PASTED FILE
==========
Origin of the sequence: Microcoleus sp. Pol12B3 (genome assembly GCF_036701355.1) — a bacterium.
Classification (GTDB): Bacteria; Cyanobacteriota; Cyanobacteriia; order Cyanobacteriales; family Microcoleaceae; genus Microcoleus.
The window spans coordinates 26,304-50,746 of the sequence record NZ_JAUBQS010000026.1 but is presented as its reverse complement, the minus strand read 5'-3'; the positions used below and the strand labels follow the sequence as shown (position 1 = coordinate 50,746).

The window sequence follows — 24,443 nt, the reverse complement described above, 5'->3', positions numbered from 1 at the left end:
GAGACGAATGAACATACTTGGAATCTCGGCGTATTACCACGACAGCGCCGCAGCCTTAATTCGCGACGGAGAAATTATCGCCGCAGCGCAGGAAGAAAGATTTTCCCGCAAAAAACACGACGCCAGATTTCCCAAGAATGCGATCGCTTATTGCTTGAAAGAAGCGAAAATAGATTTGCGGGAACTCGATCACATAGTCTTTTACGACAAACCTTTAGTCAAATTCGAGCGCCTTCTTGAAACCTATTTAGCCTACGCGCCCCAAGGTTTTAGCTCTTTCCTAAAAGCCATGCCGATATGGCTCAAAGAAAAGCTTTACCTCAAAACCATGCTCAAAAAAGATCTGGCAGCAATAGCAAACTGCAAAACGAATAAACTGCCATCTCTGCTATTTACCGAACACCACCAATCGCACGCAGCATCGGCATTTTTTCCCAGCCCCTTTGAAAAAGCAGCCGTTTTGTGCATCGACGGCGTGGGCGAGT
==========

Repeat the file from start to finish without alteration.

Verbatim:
Origin of the sequence: Microcoleus sp. Pol12B3 (genome assembly GCF_036701355.1) — a bacterium.
Classification (GTDB): Bacteria; Cyanobacteriota; Cyanobacteriia; order Cyanobacteriales; family Microcoleaceae; genus Microcoleus.
The window spans coordinates 26,304-50,746 of the sequence record NZ_JAUBQS010000026.1 but is presented as its reverse complement, the minus strand read 5'-3'; the positions used below and the strand labels follow the sequence as shown (position 1 = coordinate 50,746).

The window sequence follows — 24,443 nt, the reverse complement described above, 5'->3', positions numbered from 1 at the left end:
GAGACGAATGAACATACTTGGAATCTCGGCGTATTACCACGACAGCGCCGCAGCCTTAATTCGCGACGGAGAAATTATCGCCGCAGCGCAGGAAGAAAGATTTTCCCGCAAAAAACACGACGCCAGATTTCCCAAGAATGCGATCGCTTATTGCTTGAAAGAAGCGAAAATAGATTTGCGGGAACTCGATCACATAGTCTTTTACGACAAACCTTTAGTCAAATTCGAGCGCCTTCTTGAAACCTATTTAGCCTACGCGCCCCAAGGTTTTAGCTCTTTCCTAAAAGCCATGCCGATATGGCTCAAAGAAAAGCTTTACCTCAAAACCATGCTCAAAAAAGATCTGGCAGCAATAGCAAACTGCAAAACGAATAAACTGCCATCTCTGCTATTTACCGAACACCACCAATCGCACGCAGCATCGGCATTTTTTCCCAGCCCCTTTGAAAAAGCAGCCGTTTTGTGCATCGACGGCGTGGGCGAGT